Consolidating your loans is another option to streamline how you make your payments. When I talk about consolidation, I’m talking about a Direct Loan consolidation with the federal government, as opposed to consolidating your loans privately, which would fall under the topic of refinancing.
Some of the past benefits to federal consolidation were to lock in a low interest rate and to consolidate servicers so that borrowers did not have to make multiple payments.
These days, federal consolidation loans use a weighted average of the underlying interest rates, and even prior to consolidation most borrowers will have only one servicer for all of their federal loans. So these are no longer compelling or relevant reasons to consolidate.
However, while those particular benefits no longer apply, there are still situations where it makes good sense for a borrower to get a federal consolidation loan, and I’m going to tell you about them.
The first reason to consolidate is if some of your loans were taken out by your parents as Parent PLUS loans. Normally, Parent PLUS loans are not eligible for income-based repayment.
However, by consolidating them with your other loans they are rolled into the consolidation loan and those amounts become eligible.
And as I’ll explain in the third section below, income-based repayment programs offer a lot of flexibility to borrowers.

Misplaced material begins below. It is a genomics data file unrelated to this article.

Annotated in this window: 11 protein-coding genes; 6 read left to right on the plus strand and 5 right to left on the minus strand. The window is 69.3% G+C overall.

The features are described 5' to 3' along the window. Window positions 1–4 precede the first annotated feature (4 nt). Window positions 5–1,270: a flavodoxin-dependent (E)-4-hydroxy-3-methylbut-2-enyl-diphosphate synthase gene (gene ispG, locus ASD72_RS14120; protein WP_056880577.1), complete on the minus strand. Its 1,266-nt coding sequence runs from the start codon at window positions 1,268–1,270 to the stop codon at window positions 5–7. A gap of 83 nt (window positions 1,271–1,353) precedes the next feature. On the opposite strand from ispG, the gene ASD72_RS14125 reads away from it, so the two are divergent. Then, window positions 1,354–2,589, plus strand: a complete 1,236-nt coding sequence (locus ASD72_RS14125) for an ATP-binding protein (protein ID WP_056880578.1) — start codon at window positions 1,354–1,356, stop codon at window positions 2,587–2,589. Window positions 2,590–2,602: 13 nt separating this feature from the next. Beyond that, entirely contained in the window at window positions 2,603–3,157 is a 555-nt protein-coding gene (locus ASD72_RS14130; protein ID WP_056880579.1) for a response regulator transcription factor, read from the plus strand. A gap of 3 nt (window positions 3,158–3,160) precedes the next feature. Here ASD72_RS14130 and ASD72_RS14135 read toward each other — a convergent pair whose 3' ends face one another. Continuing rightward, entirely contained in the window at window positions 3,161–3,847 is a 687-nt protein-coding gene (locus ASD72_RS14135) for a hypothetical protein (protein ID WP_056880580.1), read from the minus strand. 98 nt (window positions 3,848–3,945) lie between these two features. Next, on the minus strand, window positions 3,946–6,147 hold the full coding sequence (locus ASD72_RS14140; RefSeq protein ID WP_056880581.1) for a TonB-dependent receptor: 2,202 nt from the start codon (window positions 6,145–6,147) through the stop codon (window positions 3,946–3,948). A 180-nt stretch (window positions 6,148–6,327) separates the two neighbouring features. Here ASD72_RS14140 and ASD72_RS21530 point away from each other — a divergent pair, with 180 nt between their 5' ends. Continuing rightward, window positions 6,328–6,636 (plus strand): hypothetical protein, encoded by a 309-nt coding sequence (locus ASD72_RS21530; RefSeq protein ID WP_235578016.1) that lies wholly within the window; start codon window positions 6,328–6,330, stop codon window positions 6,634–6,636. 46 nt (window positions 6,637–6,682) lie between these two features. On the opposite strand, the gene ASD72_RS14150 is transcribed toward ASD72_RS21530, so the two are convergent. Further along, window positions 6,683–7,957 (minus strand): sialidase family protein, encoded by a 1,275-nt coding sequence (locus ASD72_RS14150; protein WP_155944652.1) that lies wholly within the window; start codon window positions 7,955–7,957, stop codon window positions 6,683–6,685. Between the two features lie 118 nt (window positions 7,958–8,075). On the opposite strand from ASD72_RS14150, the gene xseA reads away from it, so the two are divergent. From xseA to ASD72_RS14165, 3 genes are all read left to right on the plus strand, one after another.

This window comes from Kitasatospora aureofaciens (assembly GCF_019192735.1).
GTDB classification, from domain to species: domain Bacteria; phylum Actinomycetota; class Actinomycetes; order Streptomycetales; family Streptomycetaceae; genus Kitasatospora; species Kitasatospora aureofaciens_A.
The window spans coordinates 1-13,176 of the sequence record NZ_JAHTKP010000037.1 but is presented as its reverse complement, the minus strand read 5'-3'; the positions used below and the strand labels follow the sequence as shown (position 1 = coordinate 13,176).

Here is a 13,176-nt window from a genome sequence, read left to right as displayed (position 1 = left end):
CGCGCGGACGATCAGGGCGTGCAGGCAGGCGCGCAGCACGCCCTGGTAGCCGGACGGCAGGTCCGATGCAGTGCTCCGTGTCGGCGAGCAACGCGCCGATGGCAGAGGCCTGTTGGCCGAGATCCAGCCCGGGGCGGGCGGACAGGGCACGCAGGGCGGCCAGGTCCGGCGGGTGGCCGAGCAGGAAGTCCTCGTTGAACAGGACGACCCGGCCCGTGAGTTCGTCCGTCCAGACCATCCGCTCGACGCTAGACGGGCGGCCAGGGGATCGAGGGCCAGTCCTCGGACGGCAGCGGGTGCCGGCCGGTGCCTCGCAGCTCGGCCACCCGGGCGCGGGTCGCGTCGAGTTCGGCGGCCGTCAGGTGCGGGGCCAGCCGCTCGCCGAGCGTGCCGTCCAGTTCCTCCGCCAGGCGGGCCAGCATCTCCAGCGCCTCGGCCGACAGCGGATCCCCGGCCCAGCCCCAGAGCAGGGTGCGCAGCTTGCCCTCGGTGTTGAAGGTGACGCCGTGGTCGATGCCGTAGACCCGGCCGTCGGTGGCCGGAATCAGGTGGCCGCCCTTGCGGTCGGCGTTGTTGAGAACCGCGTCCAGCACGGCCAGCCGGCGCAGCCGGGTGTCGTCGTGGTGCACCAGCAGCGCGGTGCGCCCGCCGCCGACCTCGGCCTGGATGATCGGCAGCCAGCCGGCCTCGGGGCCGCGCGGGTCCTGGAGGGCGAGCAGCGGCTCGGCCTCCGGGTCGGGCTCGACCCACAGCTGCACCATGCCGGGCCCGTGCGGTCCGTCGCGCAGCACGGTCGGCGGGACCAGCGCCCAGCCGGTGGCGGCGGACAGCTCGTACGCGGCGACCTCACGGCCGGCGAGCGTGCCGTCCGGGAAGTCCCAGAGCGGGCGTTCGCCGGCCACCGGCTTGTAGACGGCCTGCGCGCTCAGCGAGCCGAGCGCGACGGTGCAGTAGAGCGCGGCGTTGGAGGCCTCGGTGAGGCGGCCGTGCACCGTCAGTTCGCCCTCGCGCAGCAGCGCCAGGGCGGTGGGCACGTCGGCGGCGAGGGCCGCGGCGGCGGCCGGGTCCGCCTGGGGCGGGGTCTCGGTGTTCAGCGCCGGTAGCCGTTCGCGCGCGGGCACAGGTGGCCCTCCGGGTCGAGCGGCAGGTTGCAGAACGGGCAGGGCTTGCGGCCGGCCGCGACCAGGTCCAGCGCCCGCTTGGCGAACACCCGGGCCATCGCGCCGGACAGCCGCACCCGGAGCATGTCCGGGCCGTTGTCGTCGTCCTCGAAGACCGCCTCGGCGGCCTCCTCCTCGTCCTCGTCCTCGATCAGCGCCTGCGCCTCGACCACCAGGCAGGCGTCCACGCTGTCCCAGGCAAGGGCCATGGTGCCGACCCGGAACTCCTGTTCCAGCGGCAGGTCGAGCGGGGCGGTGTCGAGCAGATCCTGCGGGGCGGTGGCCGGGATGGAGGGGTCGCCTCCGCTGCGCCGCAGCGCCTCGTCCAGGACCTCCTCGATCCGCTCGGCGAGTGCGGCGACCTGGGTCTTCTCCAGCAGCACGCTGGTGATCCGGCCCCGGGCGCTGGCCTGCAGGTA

The second reason is to lower your monthly payment, even if you don’t intend to get on income-based repayment. A consolidation loan can extend the length of time you repay your federal loans, and that means the payments are lowered.
The disadvantage is that doing so will cost you more money over the life of your loan, because you’ll be paying interest for a longer period of time and repaying the debt more slowly.
For some borrowers who cannot make their original monthly payments, this option makes sense. But those who can avoid extending the loan term will save money if they stick to their original term.
Get on Income-Based Repayment
Income-based repayment is often simply shortened to IBR. If your monthly payments are high compared to the income you’re currently making, you may be eligible for IBR.
These programs are only available for federal loans, since IBR is actually a series of related programs that correlate your monthly loan payment with your income.
Depending upon the program, your monthly payment amount could be capped at 15% or even 10% of your monthly disposable income.
Each year when you file your tax return you’ll have to re-qualify for IBR, and your monthly payment will be set for the year based upon what you made the year before.
As in consolidation, the disadvantage to IBR programs is that less debt is paid off each month, resulting in more interest accumulating on the unpaid principal balance of the loan.
The best way to determine which of the several IBR programs would work best for you – including which ones you qualify for – is to talk directly to your student loan servicer.
To apply for any of the programs, you’ll need to submit an application with them. Often, a qualified borrower can be put onto an IBR program within a month or two of applying.